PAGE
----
Not only that, but she is practising walking bare-foot over lots of different textures. She likes walking on grass. She likes walking on sand. She doesn’t like tiles, she goes back onto tip toes then. She can walk up steps so long as she has a hand to hold, but not down them yet. She can walk up and down ramps, but struggles with uneven surfaces. Now, we are working on transitioning; that means getting up from the floor, and getting down safely. I have a feeling when she has mastered transitioning, we will see a huge leap in her confidence and ability… I’ll need eyes in the back of my head!
Teaching Carys to walk has been hard enough. But the senses, how on earth do we retrain them? With a lot of hard work, dedication, determination, consistency, and some therapies that seem totally weird. It’s not about exposure, like you might expect. It’s about re-directing the sensory input into the right pathway so the brain can interpret it correctly. Not everyone is convinced it works. But it is working for Carys. She is like a different child. In a good way!
We started with the Wilbarger brushing and joint compressions. Every 90 minutes during Carys’s waking hours. After a couple of months, we dropped down to five times a day followed by 10 minutes of sensory activities, such as walking, lateral swinging in a cocoon swing, deep pressure massage, back presses, wrapping her tightly in a blanket.
A couple of months later, we started vibratory work. Carys has something called a Z-vibe. It’s a little vibrating tube, roughly the size of a pen, which you can add different textured ends to. We started introducing this to her hands and feet, eventually working closer to her head and face. Then we tried putting it in her mouth. Now she has a spoon which goes on the end, and eats her food with it. From her teacher; she refuses it from me!
The idea is that this desensitises her mouth, and wakes up her taste-buds, her chewing, and her swallowing reflex. This is all about getting her to feed herself. We are a loooong way from achieving that goal yet, but she has already improved significantly.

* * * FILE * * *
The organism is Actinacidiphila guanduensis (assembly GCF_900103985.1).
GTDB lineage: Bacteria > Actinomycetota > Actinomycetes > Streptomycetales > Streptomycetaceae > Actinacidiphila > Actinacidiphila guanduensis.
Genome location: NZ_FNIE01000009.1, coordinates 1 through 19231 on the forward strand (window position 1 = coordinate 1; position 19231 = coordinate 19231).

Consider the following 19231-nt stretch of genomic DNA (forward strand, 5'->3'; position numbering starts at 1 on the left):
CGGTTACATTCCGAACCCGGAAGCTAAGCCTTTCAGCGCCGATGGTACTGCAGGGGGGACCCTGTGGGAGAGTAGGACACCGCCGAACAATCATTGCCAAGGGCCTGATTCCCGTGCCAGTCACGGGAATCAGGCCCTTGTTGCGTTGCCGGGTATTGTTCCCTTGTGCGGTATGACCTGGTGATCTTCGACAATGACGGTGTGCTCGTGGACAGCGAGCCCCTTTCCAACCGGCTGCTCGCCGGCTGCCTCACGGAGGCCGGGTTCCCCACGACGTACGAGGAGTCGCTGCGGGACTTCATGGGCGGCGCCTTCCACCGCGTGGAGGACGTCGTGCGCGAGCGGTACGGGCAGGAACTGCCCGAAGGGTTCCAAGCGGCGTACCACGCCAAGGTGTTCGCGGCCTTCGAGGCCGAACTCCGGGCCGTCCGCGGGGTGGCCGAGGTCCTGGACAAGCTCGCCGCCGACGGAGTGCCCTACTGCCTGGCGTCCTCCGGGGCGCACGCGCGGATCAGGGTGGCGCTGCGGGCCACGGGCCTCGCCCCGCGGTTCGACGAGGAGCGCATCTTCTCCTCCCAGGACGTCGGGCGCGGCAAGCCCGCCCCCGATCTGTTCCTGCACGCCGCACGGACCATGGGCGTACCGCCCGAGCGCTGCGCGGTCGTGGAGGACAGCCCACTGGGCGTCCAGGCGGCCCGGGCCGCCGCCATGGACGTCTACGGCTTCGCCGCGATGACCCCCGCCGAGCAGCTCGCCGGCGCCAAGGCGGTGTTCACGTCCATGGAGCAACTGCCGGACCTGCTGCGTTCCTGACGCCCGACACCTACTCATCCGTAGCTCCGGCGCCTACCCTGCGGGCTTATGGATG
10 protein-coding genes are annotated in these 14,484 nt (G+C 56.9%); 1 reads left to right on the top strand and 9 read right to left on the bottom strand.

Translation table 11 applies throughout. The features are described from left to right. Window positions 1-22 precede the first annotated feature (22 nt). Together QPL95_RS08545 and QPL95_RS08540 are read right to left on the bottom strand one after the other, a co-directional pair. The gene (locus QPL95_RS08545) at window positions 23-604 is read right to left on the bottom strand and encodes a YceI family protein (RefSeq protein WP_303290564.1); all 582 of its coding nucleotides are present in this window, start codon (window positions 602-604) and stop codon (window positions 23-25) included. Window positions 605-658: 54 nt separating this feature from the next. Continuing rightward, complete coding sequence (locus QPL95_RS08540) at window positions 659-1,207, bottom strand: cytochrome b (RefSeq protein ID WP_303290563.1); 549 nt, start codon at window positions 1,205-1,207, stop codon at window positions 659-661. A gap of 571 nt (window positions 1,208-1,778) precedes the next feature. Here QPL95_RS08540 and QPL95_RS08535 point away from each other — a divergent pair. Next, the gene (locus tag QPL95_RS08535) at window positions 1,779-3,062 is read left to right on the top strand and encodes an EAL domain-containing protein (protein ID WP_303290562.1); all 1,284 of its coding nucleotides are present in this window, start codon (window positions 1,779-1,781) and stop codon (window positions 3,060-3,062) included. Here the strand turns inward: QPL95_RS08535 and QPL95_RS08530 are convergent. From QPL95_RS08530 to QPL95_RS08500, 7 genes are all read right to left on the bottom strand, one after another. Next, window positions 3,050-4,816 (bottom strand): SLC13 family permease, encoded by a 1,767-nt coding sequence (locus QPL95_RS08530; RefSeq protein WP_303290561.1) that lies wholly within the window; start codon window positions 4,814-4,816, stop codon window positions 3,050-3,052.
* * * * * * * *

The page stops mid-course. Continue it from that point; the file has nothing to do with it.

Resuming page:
The latest therapies involve bathing, which takes three people as it requires applying deep pressure massage to the head while trying to wash her hair. Carys is very protective of her head, and hates water going anywhere near her head. Also, her weighted vest just arrived, which she must wear for half hour intervals throughout the day.
It sounds like a lot of work, and it is, for Carys as well as me and her carers and teachers at school. Is it worth it? Definitely! Carys is much calmer, confident and more settled. She has far fewer tantrums. In fact, when she has a tantrum now, I sit her on my lap and hold her very very tightly, and she will stop within five minutes! It’s the deep pressure of being held so tightly which calms her. Previously, her tantrums could go on for hours.
You might think that this would spoil her, that she would throw a tantrum to get attention and cuddles. But it doesn’t seem to work like that. Carys gives and receives hugs and cuddles all day long, she knows how to get me to cuddle her, and the tantrums have lessened, not increased.
I can take her out to the shops, even to the hospital, and she is relaxed and not stressed. In fact, when we are out, she likes to hold my hand and walk about, instead of sit in the safety of her buggy.
In the past, Carys would only tolerate restaurants sitting on mine or Daddy’s knee (preferably Daddy’s), cuddling her soft familiar blanket for comfort, with her headphones on to block out all the noise, and a Peppa Pig DVD to focus on and distract her from all the activity and commotion. Sometimes, we would get disapproving looks; people like to see children interacting with their families around the dinner table, not glued to their phones or tablets. But these were Carys’s survival techniques.
We haven’t taken her out to dinner yet since we started this process… that’s planned for this weekend. So wish us luck!
NB: I don’t know for sure how all this feels to Carys, as she is non-verbal, and can’t tell me. I have based this on how I imagine it must feel having observed her reactions and behaviours, and after having talked to her occupational therapist. 😊